Jonathan Nesci is a furniture and exhibition designer based in Columbus who works with a variety of producers in the Midwest that use conventional and digital fabrication processes to execute his designs in a myriad of materials and finishes.
What piqued your initial interest in designing your product(s)? My introduction to design was through the secondary auction market. I started to buy and sell vintage 20th and 21st century design in 2001 and it opened my eyes to a whole market and culture that I knew nothing of at the time.
What principles do you use when designing? I want to add to the design dialogue that has preceded me. I see no need to start at zero right now when amazing work has already been done. I try to re-contextualize what has already been created and add to the conversation. I do this through the use of technology for fabrication as well as paying attention to the various sub-worlds outside of what we know as design. I want my work to be marked in the time it was created all while dreaming of what the world will be like in the future.
Who and/or what influences your design style? How would you describe your design aesthetics and values? I pursue clarity, not only in form but with honesty in material and technique. A lot of my designs come from a strict geometric constraint combined with a series of specific fabrication and finishing methods.
What comes first for you, the design materials or the design concept? Materials are very important to me as well as the concept, but I can’t put a hierarchy on the two.
Could you describe the process of creating a piece – from conception to finish? The creative process as well as material selection and labor process, too? I design an object over and over and over again to get to the final form. I rarely am set on a form from the beginning of a project. It’s really an evolution that involves research, model making and self critique. I’m also work very closely with the fabricators of my work and pull from their knowledge of production capabilities.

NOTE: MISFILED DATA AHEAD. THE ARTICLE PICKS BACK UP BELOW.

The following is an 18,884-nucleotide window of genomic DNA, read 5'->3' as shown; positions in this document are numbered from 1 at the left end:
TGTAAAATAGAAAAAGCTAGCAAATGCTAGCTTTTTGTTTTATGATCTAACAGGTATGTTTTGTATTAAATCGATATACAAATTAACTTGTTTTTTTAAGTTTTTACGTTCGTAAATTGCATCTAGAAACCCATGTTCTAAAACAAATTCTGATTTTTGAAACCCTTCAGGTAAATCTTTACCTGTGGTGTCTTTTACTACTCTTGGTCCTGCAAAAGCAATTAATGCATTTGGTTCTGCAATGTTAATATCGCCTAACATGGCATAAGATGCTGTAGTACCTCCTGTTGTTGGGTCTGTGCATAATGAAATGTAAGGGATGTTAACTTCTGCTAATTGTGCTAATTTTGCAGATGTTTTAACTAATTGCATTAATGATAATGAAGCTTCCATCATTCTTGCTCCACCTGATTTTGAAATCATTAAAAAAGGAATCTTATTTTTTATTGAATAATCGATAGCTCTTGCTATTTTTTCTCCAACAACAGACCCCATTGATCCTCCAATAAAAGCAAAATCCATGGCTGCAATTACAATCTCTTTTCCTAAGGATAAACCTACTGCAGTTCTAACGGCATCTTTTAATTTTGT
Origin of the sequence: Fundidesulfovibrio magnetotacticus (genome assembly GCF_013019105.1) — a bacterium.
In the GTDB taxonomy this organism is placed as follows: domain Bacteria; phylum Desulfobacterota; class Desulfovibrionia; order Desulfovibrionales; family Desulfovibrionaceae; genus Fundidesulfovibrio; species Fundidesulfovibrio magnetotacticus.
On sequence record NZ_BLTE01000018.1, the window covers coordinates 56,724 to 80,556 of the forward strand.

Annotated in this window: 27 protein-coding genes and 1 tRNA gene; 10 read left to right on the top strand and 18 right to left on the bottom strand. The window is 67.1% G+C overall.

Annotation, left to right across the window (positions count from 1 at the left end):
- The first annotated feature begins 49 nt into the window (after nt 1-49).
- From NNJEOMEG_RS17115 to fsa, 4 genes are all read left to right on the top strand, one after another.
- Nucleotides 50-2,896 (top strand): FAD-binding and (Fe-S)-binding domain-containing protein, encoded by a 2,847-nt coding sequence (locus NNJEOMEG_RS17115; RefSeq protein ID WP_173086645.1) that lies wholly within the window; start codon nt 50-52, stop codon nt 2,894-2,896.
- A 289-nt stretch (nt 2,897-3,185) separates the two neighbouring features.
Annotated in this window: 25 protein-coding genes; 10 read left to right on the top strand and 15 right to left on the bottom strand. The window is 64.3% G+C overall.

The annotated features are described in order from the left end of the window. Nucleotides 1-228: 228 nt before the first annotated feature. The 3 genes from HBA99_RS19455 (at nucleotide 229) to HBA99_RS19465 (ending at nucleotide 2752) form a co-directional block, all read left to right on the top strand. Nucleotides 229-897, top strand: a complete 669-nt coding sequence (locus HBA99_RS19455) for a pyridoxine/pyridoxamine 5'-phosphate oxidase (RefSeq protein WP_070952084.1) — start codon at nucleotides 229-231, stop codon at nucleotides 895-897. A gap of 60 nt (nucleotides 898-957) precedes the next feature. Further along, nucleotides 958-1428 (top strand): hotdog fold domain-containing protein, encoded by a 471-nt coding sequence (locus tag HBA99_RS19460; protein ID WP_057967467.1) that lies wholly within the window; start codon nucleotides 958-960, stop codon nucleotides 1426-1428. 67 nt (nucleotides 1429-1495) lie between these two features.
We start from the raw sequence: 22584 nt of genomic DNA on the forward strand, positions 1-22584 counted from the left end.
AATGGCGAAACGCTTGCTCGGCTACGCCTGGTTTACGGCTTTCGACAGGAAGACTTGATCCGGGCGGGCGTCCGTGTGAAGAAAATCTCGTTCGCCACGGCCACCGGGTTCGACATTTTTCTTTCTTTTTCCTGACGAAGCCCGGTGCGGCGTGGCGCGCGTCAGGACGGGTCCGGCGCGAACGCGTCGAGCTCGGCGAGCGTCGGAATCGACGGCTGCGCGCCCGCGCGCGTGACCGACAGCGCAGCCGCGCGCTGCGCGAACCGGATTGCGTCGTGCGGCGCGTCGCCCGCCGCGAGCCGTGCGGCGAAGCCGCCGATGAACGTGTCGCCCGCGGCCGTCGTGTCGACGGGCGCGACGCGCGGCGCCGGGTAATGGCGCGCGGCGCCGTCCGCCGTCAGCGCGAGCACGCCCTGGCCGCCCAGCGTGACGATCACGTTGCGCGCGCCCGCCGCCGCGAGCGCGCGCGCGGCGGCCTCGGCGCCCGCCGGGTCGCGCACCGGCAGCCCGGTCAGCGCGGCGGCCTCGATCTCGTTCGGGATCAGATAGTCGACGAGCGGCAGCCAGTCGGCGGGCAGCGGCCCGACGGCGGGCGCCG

What is your favorite tool, and why? My first thought is to say it’s the computer, but I’d say one of my most valuable assets is the talented fabricators I work with. They really bring so much experience and form to my ideas.
Describe a piece you’ve created that you are most proud of. What was special about it? An design installation in 2014, titled 100 Variations, New Reflections on Eliel Saarinen and the Golden Ratio, an installation in the sunken courtyard of the First Christian Church by famed architect, Eliel Saarinen. Produced by Indianapolis-based curator, Christopher West, with support from the Columbus Area Visitors Center, Columbus Museum of Art and Design, and the Haddad Foundation, 100 Variations stood as the pilot project for what is now know as Exhibit Columbus.
Describe the commissioning process. What are the best and worst aspects about doing commissions? An ideal commission starts with a great client. Obviously, input from a client is essential however it’s essential that the client trusts the process and my capabilities and intentions.
What advice you would give to aspiring designers like yourself? Learn as much as you can from the work that has came before you and see if you can add to what has already been created by making it a product of your time.
What is one thing that the creative/design community can do in Indianapolis to help grow an audience for custom or hand-crafted work? Become a patron. Support and help champion their practice.
Dream commission/client? I’ve done a lot of projects for galleries and interior designers but would also like to do create a work for a larger furniture manufacturer and see that work put into a larger production.
What makes your work different from anyone else’s? Unlike a lot of makers, I’m not the one physically fabricating my work. I can weld, machine, and paint, but nowhere near the quality that I would be proud of presenting. I rely on very talented people who are experts in their individual fields and manage the production of my designs with these various vendors.
What’s your most rewarding memory in your business? There is an amazing feeling every time a project comes together and the idea becomes a physical thing. It’s immensely satisfying.
View Nesci’s designs on his website.
Retail locations for Nesci’s designs:
Casati Gallery | Chicago
Volume Gallery | Chicago
Morlen Sinoway | Chicago
Patrick Parrish Gallery | New York
The Line | New York
Matter | New York
The Line | LA
Oliver Gustav | Copenhagen
Plus Design | Milan
Giovanni Beltran | Miami
Vive Ma Maison | Ghent